The role of clinical research

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20 Trial Results

From the lab to market — the phases of a clinical trial

Clinical research plays a pivotal role in advancing knowledge in healthcare – discovering better treatments, more effective devices, or improved procedures, and addressing unmet medical needs.

Clinical research can help advance medical knowledge and improve patient healthcare. It can contribute to the development of potential new drugs, medical devices, and procedures or diagnostic tests, and may provide insights into how diseases are caused and how they may be prevented.

Before a potential new drug or medical device can be introduced into day-to-day medical practice and become available for wider use, it must be granted marketing approval by a regulatory agency. Regulatory agencies require robust evidence of benefits versus risks, and an acceptable safety profile for potential new drugs or procedures tested in clinical trials. Depending on their aim, clinical trials can be divided into 4 phases. 

Phase 1: used to assess if a potential new drug or device is safe and to monitor its effects on the human body.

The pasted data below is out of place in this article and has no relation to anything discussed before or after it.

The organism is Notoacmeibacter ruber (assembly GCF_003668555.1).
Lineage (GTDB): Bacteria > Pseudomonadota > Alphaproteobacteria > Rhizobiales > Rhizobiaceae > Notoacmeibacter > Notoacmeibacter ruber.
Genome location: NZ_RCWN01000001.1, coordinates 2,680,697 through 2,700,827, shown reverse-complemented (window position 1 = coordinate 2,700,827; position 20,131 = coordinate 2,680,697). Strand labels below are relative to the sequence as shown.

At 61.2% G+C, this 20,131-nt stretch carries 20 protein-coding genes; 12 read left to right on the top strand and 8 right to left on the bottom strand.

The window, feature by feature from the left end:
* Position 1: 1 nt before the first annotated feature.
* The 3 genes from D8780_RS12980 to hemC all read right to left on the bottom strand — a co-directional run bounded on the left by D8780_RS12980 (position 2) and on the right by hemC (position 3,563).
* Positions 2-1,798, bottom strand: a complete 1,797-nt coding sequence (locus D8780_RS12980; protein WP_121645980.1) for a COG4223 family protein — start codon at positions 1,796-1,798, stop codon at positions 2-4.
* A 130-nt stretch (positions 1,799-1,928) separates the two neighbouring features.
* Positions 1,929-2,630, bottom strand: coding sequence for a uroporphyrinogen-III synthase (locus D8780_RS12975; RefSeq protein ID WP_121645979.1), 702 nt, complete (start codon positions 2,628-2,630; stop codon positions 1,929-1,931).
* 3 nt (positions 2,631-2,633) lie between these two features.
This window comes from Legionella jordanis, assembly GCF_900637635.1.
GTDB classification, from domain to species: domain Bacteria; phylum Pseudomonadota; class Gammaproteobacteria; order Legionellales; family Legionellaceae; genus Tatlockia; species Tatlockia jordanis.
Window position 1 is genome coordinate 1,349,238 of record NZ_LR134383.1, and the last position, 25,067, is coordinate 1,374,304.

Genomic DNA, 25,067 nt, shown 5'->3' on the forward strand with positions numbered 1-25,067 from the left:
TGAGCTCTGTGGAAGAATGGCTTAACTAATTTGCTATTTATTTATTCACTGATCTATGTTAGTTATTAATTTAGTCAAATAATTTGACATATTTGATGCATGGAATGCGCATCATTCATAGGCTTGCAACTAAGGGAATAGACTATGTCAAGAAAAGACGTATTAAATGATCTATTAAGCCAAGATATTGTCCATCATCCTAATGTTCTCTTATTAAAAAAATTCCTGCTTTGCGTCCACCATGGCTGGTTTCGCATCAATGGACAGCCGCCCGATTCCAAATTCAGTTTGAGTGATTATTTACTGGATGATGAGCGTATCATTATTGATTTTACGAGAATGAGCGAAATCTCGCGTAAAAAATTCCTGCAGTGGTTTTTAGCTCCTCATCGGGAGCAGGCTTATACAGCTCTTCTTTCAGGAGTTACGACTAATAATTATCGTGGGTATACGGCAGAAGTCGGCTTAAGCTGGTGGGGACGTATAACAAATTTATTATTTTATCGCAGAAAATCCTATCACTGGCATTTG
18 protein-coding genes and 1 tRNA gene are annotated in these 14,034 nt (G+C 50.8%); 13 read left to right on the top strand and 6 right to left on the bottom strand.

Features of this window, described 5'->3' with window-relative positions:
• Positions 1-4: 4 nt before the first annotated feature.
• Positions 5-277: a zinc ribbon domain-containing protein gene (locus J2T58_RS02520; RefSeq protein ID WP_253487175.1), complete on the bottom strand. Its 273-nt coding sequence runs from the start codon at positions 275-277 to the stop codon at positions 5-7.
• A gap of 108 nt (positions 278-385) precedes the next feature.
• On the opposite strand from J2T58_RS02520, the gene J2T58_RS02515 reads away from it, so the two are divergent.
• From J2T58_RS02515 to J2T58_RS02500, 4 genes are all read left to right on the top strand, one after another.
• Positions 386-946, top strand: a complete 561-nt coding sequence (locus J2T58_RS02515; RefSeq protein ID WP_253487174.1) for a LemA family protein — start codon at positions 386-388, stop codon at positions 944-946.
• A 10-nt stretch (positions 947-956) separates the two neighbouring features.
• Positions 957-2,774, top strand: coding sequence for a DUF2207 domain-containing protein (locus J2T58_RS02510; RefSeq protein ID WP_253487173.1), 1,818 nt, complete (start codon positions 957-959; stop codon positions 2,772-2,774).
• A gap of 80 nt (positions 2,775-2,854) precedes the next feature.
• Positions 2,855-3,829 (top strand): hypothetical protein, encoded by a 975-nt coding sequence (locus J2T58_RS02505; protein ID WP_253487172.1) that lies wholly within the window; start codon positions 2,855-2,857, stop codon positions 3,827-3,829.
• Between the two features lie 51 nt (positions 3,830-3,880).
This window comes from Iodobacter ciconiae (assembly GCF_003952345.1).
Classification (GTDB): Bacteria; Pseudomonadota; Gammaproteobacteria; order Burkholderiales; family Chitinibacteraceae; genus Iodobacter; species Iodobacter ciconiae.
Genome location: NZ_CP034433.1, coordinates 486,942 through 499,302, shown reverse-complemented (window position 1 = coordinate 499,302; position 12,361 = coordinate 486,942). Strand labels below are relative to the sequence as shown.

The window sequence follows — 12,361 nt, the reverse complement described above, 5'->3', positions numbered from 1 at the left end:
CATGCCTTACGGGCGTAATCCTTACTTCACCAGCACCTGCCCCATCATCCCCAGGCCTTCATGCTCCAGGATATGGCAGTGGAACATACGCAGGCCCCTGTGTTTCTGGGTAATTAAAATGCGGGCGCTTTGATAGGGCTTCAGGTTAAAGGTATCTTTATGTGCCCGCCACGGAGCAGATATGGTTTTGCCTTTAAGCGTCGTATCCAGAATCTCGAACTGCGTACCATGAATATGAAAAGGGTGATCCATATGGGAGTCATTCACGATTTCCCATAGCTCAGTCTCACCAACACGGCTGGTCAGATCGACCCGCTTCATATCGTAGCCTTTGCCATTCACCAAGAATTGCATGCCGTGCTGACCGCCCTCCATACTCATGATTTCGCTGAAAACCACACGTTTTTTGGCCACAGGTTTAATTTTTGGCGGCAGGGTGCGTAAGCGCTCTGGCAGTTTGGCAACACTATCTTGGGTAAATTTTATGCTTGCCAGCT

• Small number of participants (usually a few dozen), often healthy volunteers.
  • Typically, several months are needed to complete a Phase 1 trial.

Phase 2: designed to assess how the potential new drug or device influences the current medical condition, to explore possible side effects, and to identify the best recommended dose.

  • Phase 2 trials require many more participants than Phase 1 trials (up to several hundred).
  • Phase 2 trials can last up to 2 years.

Approximately one-third of the potential new drugs or devices tested in clinical trials complete both Phase 1 and Phase 2.

Phase 3: large-scale trials that assess whether a potential new drug or procedure works better than an existing treatment or standard of care.

  • Requires hundreds to thousands of participants.
  • Phase 3 trials can take several years to be completed.
  • Of those drugs entering Phase 3, approximately 25% to 30% complete this phase.
  • Approval certifies that the potential new drug or procedure is effective, has an acceptable safety profile, and can be sold on the market.
  • The process of authorizing medicines may adopt a centralized approach, and involve one single regulatory agency, such as the Food and Drug Administration (in the United States) or the European Medicines Agency (in Europe).
  • Alternatively, the approval can be issued at the local level via a national authority, valid only at the national level.

Once Phase 3 trials are successfully completed, a pharmaceutical company can collate the findings and submit the results to a regulatory authority for marketing approval.

Phase 4: these trials are performed after a drug has been approved and placed on the market, to collect long-term safety data and generate real-world evidence.


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